I recently discovered Jonathan Haidt, Virginia social-psychologist and author of The Happiness Hypothesis: Finding Modern Truth in Ancient Wisdom. A man who starts a book about weighty topics such as happiness, truth, and wisdom naturally brings a smile to a man’s face when, on page 5, he makes a point about the division between the mind and the body by quoting Montaigne’s description of the penis:
We are right to note the license and disobedience of this member which thrusts itself forward so inopportunely when we do not want it to, and which so inopportunely lets us down when we most need it. It imperiously contests for authority with our will.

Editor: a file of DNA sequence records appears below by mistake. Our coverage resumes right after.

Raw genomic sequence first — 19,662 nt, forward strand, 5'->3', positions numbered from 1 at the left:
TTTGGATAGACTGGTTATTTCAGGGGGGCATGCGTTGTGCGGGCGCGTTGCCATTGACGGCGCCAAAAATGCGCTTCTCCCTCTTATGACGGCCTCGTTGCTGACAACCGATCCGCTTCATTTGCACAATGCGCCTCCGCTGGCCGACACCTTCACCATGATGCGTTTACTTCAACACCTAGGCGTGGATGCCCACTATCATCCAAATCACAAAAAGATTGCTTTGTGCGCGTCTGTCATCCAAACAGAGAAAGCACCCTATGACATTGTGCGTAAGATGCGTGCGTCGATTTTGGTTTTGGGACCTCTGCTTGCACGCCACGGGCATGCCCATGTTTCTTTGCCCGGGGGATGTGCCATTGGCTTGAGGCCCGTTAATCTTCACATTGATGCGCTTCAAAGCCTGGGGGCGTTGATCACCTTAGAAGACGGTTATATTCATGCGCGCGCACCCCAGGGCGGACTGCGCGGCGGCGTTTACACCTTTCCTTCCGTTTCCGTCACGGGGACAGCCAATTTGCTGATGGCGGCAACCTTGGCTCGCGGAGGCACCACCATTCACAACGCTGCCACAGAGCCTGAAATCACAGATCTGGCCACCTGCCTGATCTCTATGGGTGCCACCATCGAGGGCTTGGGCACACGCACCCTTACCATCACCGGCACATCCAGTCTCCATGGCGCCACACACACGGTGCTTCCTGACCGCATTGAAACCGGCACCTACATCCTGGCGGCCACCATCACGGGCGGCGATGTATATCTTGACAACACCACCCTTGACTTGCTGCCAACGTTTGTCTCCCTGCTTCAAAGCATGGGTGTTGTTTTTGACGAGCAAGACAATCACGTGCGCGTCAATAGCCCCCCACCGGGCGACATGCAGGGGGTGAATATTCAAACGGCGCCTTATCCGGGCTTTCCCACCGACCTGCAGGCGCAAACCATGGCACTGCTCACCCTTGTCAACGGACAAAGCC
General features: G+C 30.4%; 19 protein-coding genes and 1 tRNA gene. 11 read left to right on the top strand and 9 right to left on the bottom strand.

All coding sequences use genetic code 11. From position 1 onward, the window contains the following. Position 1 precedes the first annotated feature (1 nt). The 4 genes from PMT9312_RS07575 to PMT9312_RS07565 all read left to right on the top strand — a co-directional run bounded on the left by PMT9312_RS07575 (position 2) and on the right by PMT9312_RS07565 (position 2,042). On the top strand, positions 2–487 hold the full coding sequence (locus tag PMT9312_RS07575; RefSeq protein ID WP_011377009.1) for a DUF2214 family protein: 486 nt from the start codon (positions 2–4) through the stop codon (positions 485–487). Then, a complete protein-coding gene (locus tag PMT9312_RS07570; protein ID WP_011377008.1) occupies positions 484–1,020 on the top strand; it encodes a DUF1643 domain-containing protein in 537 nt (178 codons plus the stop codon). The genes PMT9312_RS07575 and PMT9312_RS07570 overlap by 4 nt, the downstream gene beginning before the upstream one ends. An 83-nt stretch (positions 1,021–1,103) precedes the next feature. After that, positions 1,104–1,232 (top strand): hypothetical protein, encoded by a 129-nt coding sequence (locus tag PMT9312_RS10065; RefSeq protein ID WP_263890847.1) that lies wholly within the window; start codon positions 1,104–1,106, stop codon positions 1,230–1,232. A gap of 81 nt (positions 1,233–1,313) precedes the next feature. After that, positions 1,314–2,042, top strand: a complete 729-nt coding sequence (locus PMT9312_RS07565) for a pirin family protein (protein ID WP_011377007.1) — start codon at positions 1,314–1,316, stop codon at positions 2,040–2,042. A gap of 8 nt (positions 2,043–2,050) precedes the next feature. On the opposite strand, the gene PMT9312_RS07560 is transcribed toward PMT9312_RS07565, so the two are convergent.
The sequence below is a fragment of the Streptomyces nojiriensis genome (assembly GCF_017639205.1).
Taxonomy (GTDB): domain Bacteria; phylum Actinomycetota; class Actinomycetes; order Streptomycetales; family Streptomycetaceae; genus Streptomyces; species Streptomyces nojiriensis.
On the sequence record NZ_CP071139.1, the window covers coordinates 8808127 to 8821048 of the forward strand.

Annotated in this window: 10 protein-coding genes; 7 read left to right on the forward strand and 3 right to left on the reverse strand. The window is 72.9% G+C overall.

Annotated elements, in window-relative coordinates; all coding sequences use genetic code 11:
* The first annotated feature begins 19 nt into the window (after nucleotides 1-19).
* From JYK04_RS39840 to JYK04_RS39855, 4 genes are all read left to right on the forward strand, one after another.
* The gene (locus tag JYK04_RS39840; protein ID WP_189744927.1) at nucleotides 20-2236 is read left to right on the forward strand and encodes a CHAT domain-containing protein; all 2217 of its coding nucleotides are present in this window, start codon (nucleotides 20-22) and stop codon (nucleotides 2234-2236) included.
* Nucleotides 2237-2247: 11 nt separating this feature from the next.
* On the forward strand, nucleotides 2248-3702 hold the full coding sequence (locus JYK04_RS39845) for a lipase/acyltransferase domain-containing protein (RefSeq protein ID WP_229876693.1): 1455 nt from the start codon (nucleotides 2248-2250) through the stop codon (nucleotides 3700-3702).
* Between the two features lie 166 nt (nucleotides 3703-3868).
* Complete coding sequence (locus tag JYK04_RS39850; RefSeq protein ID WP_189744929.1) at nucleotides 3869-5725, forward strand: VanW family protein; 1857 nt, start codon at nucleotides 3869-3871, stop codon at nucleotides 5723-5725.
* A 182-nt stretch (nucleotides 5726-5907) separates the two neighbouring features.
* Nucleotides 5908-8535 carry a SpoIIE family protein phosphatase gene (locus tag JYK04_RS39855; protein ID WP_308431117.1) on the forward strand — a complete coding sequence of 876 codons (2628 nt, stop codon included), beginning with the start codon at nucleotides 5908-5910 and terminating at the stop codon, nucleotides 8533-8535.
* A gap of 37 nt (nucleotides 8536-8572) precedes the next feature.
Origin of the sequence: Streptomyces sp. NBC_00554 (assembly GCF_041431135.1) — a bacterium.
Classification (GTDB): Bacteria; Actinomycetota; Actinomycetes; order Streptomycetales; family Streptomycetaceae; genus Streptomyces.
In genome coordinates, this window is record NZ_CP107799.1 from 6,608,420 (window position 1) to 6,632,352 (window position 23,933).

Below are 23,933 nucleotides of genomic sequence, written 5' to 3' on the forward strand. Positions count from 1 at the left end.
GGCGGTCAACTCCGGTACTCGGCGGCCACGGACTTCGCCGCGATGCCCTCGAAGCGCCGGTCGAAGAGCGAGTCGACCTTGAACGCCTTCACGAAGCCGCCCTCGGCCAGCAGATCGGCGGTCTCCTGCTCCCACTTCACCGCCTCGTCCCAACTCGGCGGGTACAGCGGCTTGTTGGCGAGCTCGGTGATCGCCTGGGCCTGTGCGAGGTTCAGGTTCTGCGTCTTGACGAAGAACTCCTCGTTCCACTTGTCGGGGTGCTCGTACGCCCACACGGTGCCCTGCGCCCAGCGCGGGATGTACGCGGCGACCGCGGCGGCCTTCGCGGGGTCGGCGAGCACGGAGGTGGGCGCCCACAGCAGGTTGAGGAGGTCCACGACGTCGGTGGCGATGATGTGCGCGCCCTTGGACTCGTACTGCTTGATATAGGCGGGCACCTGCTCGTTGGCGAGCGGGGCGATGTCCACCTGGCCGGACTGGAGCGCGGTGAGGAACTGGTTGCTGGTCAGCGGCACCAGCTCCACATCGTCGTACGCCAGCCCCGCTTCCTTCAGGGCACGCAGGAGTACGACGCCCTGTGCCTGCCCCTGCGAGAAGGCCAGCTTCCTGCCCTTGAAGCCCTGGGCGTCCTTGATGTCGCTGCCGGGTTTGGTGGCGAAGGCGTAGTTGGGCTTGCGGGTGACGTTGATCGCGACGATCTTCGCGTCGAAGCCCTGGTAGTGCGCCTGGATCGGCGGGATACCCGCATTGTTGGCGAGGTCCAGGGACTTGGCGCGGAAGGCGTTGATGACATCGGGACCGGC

Haidt is getting a lot of buzz about his new book, The Righteous Mind, in which he explores the link between moral intuitions and decision making with a healthy dose of politics thrown in for good measure (for those familiar with George Lakoff’s books on the cognitive side of politics, this is in a similar vein). If you interested in decision making as an integral part of the negotiation process, you may want to add this current bestseller to your reading list.